Don’t tear down this wall: How abortion care coverage tests church and state separation

Prohibiting medical coverage for explicitly religious reasons erodes the foundation our democracy depends on

May 22, 2023 5:00 am

At the intersection of Church and State Street in Salem, Oregon. (Getty image)

Debates about abortion, perhaps above all issues at this moment, test our ability to tolerate differing worldviews. That’s what makes abortion a good example of why our founders established a separation between any church and the state. And why we still need that boundary. 

We pride ourselves in Rhode Island on the principle of religious freedom that animated our first European settlers and influenced the thinking of America’s founders. These visionaries recognized, and articulated, that religious freedom for all, not just for some, only exists when we can tolerate each other’s varying beliefs. And not just tolerate them, but legally certify that the majority, through the government, cannot enforce any one set of religious proscriptions upon those not in the fold. The government stays, for the most part, away from regulating religious practices, and religious proscriptions do not factor into governmental functions. 

This practice, almost 250 years in, is still hard in our religiously plural society. For one thing, each denomination must tolerate behavior in those outside their group that would be intolerable within it. Non-Muslim women do not cover up, and devout Muslims must accept living among them. Hindus in America must tolerate neighbors who slaughter and eat cows in great numbers. There is no meaningful push to encourage all women to cover themselves, nor to stop the killing of cows.

The belief that life begins at conception, and pregnancy should never be terminated, is, for most, based in the current tenets of their faith. It seems difficult for some, from protestors outside of women’s health clinics to Supreme Court justices, to understand and respect that their faith-based worldview that all abortions are murder may even contradict the deeply held religious beliefs of others. In one example, the various Jewish traditions differ on when a fetus becomes a person deserving of rights, but always require the community to privilege the life of the mother. A complete ban on abortion may be seen as violating the religious freedom of women in these and other traditions. 

Those of us who are morally opposed to war are still required to fund the Pentagon through our taxes, even when this support may violate our religious beliefs.

In Rhode Island, abortion is legal, but until very recently, insurance coverage for abortion was not available to those who have state sponsored health insurance, and to Medicaid recipients. It is unusual for a state to limit one form of legal health care to two large groups of its citizens; a bill to rectify this situation recently passed the Rhode Island Legislature and was signed into law last Thursday. Objections to this change referenced explicitly religious reasoning. Rep. Charlene Lima, a Cranston Democrat who is pro-choice, nonetheless argued on the floor that the state should not “mandate taxpayers who — for personal reasons or religious reasons — do not agree with abortion to have to pay for it.”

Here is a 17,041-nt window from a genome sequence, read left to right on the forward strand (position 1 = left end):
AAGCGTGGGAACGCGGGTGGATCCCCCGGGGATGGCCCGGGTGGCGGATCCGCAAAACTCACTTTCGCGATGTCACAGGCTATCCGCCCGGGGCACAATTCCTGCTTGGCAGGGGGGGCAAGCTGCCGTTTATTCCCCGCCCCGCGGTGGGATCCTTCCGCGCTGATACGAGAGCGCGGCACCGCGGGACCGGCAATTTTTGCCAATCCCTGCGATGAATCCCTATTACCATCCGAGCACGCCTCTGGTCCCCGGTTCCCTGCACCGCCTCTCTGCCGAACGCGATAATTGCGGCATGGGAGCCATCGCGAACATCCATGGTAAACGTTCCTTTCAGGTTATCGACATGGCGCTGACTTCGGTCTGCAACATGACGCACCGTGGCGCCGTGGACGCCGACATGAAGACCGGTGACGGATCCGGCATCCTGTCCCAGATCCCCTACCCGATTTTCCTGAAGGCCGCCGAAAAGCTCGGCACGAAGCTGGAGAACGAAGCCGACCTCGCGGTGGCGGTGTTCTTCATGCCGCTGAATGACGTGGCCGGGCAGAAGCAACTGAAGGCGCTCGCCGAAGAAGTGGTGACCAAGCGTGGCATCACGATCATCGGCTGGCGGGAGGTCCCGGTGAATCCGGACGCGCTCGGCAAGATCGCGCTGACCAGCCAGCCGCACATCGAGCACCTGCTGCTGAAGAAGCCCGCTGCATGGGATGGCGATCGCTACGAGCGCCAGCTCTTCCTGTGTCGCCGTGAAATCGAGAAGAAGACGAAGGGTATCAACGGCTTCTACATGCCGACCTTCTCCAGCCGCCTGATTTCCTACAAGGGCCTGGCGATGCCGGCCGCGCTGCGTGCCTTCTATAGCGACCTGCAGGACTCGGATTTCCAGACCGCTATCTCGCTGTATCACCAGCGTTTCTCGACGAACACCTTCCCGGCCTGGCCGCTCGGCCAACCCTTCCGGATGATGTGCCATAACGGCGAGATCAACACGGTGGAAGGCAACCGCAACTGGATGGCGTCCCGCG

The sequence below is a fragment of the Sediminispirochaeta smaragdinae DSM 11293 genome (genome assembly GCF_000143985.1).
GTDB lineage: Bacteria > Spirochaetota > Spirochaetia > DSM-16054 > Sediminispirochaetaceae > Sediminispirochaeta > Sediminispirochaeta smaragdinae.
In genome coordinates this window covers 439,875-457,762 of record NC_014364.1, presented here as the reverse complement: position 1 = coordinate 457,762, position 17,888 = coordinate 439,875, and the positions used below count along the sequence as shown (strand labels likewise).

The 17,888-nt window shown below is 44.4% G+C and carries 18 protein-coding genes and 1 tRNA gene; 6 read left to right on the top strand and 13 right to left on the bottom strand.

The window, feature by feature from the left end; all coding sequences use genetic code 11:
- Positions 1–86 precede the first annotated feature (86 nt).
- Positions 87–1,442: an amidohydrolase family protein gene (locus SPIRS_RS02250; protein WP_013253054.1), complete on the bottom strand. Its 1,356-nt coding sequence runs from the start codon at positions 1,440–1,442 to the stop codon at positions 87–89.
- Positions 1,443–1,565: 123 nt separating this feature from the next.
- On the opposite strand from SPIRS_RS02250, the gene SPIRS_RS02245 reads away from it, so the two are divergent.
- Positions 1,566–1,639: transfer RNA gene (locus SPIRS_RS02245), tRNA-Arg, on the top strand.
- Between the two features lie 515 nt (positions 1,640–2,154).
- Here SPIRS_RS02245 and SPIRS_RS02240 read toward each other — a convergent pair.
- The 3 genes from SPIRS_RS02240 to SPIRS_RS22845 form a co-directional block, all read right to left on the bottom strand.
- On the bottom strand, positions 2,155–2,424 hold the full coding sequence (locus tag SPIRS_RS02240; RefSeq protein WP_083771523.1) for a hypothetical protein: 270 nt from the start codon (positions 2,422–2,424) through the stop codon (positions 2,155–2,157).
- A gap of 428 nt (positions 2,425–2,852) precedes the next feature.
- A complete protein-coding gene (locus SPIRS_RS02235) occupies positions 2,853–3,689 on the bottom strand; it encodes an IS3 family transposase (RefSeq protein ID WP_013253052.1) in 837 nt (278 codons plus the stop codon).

This is a more nuanced argument than others have offered on this issue. But it still suggests that the state might want to allow some religious beliefs to be exempt from the separation we are committed to maintain. In perhaps the best example of why this is a slippery slope, those of us who are morally opposed to war are still required to fund the Pentagon through our taxes, even when this support may violate our religious beliefs. War tax resistance – the refusal to pay some or all of one’s income tax to avoid funding the machinery of war – is not considered by the government to be an acceptable action; it is illegal. This is not materially different, as Democratic Rep. Edith Ajello of Providence, a sponsor of the bill, recognized during the debates. 

Maybe it is not unexpected that centuries after our founding we have strayed from our national determination to keep religion out of our legal and governmental systems. The Mayor of New York City, among others, has explicitly said that he no longer believes in the separation of church and state. But the issues our founders identified remain. In a society with multiple faiths, each claiming to be the absolute and only way, it is a recipe for conflict if we cannot maintain this separation. We are experiencing those conflicts even with the smallest cracks in that “wall.”


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Ruth S. Taylor
Ruth S. Taylor

Ruth S. Taylor retired at the end of 2022 after 16 years as executive director of the Newport Historical Society. She now serves as a consultant working to improve the governance of nonprofit organizations. She also serves as chair of the Rhode Island Historical Preservation & Heritage Commission.